• I woke up with an earache, I’m not sure if it was an infection, that was agony in my right ear when I got the hiccups.
  • Had the hiccups for most of the morning.
  • Our luggage was overweight, despite the fact that, a) we weighed it when we packed and b) we were allowed 60kg between us and our luggage totaled less than that, but mine was slightly over 30kg. They wouldn’t accept a surcharge, they just told us “The handlers just won’t take it”, so we had to re-pack in the airport to make sure everything was evenly distributed (just). I made sure they saw my most disturbing underwear!
  • There really is nothing to do in Köln/Bonn airport.
  • My boarding pass wouldn’t initially let me on the plane and I had to wait to have a new one printed.
  • During our layover in Munich, Anna wanted to claim all of the tax back from our three months away, which amounted to quite a fair bit. This involved queuing up with a massive tour group from Shanghai for an hour, listening to their constant fighting.
  • We couldn’t get seats together on the second flight, even though we tried to check in online days earlier.

Now, I can’t fit in the regular seats on a plane, I can only fit in the emergency seats. In fact, I usually can’t even fit in the toilets on a plane; I’m too tall to stand, but usually if I try to sit the door can’t close! When we requested emergency seats we were told they were all taken, however, when we boarded we discovered that Anna’s seat was in the emergency row so we switched seats.

Just like when we flew to India, I was quite stressed from the whole packing and airport thing, plus I hadn’t had much sleep. For me, stress and lack of sleep are a recipe for a disaster. After the in-flight meal, my next clear memory was being in a different seat on the plane, laid out and surrounded by cushions with Anna telling me I’d had a massive seizure. It turns out that Anna had seen something going on at the front of the plane, saw one of the stewards reach for the emergency phone. She ran to the front, told them I was just having a seizure and I would be fine in a few minutes. Apparently, the steward asked the rather fat woman next to me give up her seat so Anna could sit there, but the woman said she wanted to be next to her sister and wouldn’t move. I believe she just couldn’t fit in the regular seats, either, but fortunately some passengers up the back were nice enough to give up their seats so I could lay down.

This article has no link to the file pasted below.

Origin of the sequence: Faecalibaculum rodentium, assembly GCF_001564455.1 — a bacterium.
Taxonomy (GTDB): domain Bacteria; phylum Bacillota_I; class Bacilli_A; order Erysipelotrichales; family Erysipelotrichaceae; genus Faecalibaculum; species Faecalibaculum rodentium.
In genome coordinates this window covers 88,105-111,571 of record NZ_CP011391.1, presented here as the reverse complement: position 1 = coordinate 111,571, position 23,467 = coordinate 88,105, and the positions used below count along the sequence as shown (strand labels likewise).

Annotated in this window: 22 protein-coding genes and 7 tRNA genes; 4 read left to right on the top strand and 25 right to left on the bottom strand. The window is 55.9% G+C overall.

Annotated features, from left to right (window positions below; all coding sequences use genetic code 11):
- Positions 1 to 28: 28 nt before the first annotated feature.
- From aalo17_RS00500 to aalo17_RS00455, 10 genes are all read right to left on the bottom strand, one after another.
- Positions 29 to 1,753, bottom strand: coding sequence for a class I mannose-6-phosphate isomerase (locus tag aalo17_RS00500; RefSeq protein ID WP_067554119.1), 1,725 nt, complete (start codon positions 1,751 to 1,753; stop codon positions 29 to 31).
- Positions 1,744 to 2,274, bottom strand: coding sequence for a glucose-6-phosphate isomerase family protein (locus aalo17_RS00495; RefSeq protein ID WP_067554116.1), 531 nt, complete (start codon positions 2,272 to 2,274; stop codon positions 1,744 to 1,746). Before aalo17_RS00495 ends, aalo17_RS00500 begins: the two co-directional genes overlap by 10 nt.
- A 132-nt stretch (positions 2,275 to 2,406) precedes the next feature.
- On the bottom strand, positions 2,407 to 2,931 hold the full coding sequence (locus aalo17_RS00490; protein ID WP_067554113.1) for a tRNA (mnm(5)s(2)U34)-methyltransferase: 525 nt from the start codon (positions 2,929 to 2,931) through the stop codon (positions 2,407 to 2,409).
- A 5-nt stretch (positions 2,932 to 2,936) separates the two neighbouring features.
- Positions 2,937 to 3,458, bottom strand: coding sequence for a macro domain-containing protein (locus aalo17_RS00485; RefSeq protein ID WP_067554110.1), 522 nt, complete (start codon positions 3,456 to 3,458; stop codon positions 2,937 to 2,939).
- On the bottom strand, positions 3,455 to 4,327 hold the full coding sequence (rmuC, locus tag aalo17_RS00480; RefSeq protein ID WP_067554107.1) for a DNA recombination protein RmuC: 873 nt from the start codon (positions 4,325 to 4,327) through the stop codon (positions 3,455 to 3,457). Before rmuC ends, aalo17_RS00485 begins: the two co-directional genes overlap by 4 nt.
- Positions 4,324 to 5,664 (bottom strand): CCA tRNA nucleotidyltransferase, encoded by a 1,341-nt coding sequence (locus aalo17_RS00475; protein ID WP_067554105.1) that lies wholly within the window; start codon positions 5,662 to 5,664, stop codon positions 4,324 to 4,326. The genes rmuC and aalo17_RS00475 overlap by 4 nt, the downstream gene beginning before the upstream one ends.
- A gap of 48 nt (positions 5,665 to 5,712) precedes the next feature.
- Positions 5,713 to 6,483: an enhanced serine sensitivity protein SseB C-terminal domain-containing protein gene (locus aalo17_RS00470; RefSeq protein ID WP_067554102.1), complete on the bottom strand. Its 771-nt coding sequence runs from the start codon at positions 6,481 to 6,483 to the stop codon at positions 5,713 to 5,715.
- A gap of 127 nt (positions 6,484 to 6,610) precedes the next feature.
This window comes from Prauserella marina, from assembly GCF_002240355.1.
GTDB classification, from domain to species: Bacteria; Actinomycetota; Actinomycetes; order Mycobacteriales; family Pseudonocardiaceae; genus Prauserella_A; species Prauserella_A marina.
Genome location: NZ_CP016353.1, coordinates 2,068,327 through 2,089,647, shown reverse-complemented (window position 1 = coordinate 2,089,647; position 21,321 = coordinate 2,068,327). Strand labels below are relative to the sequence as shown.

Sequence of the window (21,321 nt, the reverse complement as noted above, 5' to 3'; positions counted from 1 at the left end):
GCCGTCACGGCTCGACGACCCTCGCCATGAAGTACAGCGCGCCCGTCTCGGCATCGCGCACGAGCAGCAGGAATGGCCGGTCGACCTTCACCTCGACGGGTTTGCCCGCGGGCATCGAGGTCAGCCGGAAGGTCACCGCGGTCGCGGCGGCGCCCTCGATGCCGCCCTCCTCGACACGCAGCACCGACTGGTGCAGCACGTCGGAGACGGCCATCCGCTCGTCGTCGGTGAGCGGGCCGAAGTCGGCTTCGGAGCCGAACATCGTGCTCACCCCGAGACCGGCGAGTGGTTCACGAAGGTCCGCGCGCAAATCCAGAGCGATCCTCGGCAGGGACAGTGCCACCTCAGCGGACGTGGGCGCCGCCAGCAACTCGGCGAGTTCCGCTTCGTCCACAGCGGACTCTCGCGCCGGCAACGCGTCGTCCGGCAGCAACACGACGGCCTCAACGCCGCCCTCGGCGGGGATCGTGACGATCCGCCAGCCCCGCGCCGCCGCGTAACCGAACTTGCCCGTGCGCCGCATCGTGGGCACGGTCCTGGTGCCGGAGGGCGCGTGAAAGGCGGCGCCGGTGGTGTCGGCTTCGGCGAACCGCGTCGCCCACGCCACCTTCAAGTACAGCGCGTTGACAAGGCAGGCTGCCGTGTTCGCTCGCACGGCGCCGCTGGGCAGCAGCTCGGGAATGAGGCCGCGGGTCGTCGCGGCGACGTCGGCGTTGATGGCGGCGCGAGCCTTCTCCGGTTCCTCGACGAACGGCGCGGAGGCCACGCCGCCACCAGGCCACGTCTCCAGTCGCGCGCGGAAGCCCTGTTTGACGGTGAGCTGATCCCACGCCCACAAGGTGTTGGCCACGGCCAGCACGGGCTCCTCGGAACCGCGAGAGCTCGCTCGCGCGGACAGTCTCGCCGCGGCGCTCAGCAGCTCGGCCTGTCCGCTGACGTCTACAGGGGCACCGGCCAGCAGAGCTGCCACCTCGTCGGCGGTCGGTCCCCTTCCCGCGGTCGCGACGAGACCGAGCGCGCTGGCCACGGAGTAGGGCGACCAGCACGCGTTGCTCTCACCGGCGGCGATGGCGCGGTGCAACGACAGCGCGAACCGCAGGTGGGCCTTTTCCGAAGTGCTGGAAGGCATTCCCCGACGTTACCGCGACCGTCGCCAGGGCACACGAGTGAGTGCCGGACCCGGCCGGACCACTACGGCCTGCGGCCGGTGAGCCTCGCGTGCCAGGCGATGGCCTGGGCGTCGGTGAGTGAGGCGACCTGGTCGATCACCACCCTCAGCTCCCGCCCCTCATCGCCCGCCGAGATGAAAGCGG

I’d like to give special thanks to those two passengers, Singapore Airlines and especially their crew for their care during the flight, you definitely made a bad time a lot more bearable for me.

I felt like I’d been hit by a truck for the rest of the flight and it was impossible to get comfortable, but it sure was nice to be back. We landed at about 7:00am and were in bed by eight. I missed our huge bed here so much I slept until 4:00pm.

Anyway, I’m feeling a lot better, but, because we’re so busy over the next week or so, you might not hear from me again until I’m…

As of June 30.

As of June 30.

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About Dr. Tan's Travels (96 Articles)
My name's Tim. I'm a freelance writer and former ESL teacher from Melbourne, Australia, who taught in Daejeon, Korea for six months in 2007 and, until February 2015, had taught in Singapore for seven years. My wife, Anna, is an ophthalmologist. Between March 2015 and July 2016 we spent a month in Pondicherry, India, three months in Bonn, Germany, and 12 months in New York before returning to Singapore, all for training and work placements for her. The reason I wanted to keep this blog is because I suffer from epilepsy and have a terrible memory, therefore this would be a great way to help me remember our travels. I will do my best to keep it updated and even continue writing now that we're back in Singapore, but there is one problem; I have a pretty severe phobia of anything medical.